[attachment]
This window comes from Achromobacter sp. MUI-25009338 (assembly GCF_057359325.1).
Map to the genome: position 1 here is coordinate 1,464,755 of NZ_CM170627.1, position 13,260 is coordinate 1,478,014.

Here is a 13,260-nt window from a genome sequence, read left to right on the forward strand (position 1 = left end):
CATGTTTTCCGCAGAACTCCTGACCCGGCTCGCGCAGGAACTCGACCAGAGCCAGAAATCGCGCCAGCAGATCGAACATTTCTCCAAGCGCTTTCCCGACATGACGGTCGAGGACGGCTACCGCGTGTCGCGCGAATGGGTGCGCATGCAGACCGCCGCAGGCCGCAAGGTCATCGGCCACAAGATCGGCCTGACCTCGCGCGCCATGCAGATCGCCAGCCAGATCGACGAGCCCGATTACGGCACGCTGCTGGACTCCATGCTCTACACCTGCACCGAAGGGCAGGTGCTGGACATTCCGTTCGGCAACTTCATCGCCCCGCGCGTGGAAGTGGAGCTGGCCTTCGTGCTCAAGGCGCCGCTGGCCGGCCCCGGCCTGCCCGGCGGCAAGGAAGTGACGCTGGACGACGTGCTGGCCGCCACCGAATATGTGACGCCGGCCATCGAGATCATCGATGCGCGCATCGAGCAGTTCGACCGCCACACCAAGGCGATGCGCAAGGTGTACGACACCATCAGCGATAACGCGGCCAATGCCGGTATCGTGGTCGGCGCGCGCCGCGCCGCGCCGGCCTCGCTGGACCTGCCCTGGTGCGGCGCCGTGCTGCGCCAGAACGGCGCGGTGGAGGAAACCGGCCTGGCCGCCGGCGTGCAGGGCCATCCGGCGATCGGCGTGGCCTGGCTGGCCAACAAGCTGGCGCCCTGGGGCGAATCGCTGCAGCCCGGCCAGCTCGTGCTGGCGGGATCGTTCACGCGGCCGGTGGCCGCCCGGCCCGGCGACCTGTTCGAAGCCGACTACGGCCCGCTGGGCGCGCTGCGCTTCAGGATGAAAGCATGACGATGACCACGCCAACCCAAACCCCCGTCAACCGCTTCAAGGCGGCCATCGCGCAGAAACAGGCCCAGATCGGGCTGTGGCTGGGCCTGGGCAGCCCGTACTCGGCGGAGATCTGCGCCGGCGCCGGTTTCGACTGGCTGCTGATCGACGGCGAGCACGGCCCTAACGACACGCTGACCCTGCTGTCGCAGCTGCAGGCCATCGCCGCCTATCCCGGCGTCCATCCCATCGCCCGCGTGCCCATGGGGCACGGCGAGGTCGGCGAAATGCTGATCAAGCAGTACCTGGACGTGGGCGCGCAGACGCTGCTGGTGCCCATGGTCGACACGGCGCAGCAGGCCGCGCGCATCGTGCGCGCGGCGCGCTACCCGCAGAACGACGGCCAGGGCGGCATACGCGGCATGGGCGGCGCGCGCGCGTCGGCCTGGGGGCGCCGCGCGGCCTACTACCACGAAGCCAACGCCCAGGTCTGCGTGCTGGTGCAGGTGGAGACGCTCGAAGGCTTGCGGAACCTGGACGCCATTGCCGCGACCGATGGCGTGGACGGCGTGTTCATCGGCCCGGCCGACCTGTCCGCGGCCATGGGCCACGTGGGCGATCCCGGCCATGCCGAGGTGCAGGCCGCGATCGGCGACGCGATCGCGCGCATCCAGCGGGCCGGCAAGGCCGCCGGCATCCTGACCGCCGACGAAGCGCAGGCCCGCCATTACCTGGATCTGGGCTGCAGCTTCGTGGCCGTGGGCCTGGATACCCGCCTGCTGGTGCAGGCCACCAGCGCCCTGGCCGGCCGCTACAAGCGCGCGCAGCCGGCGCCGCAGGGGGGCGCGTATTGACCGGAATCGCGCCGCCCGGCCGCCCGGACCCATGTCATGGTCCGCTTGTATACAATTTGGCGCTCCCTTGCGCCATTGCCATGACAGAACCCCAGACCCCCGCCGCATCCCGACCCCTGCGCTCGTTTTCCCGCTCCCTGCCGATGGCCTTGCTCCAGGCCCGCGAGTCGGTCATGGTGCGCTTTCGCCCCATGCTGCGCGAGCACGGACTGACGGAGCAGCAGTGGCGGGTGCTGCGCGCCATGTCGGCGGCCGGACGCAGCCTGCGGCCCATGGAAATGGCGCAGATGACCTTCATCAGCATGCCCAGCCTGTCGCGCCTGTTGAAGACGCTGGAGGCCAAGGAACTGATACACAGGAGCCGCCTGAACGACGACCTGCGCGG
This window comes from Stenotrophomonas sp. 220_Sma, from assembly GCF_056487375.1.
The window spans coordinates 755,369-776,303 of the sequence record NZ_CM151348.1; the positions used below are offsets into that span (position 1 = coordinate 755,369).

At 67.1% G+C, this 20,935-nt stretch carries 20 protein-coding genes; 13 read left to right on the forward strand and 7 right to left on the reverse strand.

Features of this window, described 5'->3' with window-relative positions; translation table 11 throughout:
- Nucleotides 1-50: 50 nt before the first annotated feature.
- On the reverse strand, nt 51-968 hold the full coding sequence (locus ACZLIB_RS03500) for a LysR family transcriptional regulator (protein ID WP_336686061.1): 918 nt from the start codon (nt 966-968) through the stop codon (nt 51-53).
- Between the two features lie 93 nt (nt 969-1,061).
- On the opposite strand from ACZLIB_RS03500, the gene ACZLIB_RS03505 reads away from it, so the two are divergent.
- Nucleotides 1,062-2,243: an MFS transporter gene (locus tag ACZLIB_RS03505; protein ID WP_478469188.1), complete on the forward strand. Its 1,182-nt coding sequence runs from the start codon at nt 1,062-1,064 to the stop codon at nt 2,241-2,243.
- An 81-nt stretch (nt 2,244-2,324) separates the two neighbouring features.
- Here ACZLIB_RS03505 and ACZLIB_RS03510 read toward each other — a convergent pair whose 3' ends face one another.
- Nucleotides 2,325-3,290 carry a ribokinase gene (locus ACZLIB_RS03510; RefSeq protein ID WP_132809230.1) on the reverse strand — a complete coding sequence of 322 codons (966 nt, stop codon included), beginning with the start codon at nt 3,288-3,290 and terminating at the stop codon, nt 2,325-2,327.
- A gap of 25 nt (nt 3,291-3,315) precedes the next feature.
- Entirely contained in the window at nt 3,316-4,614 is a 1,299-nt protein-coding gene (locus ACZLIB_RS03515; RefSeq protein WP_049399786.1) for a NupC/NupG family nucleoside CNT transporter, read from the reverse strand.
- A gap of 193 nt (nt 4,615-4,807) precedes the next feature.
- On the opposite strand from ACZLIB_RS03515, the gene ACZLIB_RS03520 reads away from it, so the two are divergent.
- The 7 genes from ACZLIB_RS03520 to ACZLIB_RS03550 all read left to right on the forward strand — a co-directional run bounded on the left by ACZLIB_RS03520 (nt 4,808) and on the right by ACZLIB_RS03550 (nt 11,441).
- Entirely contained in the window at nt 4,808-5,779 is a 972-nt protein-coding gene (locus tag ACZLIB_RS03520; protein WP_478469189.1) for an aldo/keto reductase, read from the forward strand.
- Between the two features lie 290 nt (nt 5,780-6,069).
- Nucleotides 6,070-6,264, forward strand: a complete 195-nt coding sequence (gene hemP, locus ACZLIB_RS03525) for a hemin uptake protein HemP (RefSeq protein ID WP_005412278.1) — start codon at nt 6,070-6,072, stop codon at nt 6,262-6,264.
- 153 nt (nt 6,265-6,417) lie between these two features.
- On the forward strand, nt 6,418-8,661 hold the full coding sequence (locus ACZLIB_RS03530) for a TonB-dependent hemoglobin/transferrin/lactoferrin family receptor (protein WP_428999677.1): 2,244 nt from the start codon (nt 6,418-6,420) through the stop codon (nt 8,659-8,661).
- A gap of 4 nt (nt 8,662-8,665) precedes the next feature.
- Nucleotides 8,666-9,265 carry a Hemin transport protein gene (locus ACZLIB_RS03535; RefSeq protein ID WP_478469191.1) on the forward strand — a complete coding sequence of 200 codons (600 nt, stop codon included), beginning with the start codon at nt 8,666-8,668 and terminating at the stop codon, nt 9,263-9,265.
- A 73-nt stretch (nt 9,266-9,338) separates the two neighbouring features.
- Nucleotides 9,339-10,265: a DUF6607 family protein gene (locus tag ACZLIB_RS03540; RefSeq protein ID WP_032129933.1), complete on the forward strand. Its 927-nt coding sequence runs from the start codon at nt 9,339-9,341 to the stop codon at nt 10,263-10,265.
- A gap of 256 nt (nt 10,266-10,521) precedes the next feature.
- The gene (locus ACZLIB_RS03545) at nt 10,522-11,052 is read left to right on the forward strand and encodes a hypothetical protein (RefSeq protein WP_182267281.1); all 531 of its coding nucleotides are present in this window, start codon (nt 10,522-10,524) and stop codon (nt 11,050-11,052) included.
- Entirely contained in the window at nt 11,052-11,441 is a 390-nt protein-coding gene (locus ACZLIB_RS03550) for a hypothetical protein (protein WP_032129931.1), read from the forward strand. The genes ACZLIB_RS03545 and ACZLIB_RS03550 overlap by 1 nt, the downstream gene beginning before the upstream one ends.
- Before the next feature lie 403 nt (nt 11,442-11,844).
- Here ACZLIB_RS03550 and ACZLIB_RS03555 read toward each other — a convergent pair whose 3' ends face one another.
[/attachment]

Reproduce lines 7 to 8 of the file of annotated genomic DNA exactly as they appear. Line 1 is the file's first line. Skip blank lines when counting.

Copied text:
At 67.1% G+C, this 20,935-nt stretch carries 20 protein-coding genes; 13 read left to right on the forward strand and 7 right to left on the reverse strand.

Features of this window, described 5'->3' with window-relative positions; translation table 11 throughout: